Herbert Butterfield and the Reinterpretation of the Christian Historical Perspective
|Author: ||Thorp, Malcolm|
This study is a critical but sympathetic look at the important themes that Butterfield developed as a Christian historian. Based largely on the extensive collection of Butterfield papers at the Cambridge University Library, this study breaks with previous works on Butterfield by McIntyre and Coll on several points. It explores the radical dimensions of his thought on Christianity and demonstrates that he was not only trenchantly critical of political and religious establishments, but also held some unconventional views about biblical criticism and the role of Providence. It also explores systematically his 'scientific' approach to history, arguing that he was highly influenced by Leopold von Ranke.
"The importance of history and of the devoted believer stand as two primes axes of Christianity highlighted in this intellectual biography of Herbert Butterfield. Over and above its technical discussion of history, including its emphasis upon primary archival material, there emerges a concern for the spiritual dimension of life, grounded in human personality, expressed in a pursuit of truth. the seriousness of this engagement is a prime attraction of this volume which I happily commend both to historians of religion and to theologians" - Professor Douglas J. Davies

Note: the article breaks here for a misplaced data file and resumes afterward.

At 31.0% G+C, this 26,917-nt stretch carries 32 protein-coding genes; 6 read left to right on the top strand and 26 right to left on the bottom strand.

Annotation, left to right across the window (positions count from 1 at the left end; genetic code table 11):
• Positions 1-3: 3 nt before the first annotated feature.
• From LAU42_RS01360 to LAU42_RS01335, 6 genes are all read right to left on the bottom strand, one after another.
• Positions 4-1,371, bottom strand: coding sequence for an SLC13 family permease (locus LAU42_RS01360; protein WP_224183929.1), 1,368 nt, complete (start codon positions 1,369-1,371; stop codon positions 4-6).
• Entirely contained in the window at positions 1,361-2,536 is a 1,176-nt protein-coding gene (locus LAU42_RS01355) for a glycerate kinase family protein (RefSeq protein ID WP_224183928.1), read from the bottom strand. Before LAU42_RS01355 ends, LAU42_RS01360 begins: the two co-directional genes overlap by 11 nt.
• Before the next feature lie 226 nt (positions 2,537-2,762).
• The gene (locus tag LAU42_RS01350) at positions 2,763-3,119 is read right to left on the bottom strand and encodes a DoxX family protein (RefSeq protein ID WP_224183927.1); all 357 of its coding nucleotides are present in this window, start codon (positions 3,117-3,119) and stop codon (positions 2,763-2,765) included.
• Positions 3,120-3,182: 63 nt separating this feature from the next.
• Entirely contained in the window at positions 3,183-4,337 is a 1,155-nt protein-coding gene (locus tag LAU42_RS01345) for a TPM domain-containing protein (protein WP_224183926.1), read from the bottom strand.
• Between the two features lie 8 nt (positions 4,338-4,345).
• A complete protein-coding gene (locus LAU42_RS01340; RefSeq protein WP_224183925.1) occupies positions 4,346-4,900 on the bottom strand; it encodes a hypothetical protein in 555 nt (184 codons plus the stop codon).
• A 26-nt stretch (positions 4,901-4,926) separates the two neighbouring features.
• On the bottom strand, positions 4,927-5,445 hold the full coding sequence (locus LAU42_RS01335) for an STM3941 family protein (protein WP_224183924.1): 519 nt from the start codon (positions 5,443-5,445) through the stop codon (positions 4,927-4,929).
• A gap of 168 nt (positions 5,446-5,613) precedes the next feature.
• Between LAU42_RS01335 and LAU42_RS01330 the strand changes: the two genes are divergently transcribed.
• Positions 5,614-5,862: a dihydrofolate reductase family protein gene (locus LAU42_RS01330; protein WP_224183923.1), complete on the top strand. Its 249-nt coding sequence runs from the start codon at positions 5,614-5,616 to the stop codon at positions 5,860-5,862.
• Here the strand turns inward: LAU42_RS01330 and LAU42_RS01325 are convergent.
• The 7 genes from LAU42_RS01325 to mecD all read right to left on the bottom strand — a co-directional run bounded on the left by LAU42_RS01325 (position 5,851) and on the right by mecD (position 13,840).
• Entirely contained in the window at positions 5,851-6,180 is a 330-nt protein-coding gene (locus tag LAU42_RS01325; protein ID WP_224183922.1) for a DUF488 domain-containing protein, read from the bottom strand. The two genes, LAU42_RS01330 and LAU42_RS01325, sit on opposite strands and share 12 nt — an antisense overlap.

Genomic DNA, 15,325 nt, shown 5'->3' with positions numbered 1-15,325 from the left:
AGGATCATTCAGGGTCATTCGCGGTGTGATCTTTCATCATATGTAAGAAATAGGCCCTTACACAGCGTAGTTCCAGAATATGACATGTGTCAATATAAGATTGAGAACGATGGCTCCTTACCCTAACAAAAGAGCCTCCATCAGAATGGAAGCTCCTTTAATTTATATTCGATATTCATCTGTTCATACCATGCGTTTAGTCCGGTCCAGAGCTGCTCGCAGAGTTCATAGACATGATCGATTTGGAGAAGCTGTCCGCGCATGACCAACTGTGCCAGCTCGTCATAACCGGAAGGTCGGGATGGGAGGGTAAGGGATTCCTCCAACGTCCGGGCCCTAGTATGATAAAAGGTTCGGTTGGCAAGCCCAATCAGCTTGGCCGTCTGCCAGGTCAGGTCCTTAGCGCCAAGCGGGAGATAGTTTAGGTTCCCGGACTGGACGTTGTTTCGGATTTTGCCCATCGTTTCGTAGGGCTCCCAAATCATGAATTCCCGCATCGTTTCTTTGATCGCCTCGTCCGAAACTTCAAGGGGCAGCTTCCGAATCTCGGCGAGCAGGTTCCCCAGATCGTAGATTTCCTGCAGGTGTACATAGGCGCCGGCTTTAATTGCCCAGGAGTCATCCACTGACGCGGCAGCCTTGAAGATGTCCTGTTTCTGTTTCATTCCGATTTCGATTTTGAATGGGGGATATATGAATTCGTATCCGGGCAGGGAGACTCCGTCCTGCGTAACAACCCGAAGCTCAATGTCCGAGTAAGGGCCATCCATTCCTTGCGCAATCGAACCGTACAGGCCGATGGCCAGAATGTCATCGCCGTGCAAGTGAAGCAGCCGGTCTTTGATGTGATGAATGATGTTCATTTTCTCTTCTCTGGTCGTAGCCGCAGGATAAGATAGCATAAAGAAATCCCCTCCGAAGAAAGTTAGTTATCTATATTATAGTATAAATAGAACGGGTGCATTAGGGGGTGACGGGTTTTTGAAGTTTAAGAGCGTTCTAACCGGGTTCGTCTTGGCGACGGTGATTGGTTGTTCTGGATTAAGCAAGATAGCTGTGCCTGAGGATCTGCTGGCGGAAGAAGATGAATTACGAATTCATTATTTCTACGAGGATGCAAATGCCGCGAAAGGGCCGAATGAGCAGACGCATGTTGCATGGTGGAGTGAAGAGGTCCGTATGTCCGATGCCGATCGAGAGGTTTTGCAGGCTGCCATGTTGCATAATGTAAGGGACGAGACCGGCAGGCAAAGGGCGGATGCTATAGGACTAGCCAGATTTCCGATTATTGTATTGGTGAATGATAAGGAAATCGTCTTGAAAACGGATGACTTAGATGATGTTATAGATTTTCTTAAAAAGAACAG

Table of Contents
Table of Contents
The Making of a Christian Historian
God in History
Providence and the Biblical Tradition
Human Nature and the "Inescapable Predicament"
Historical Thinking: Christian and Secular
Morality and Power Politics
The Nuclear Dilemma
Christianity and the Modern Western Tradition
Conclusion, Bibliography, Index
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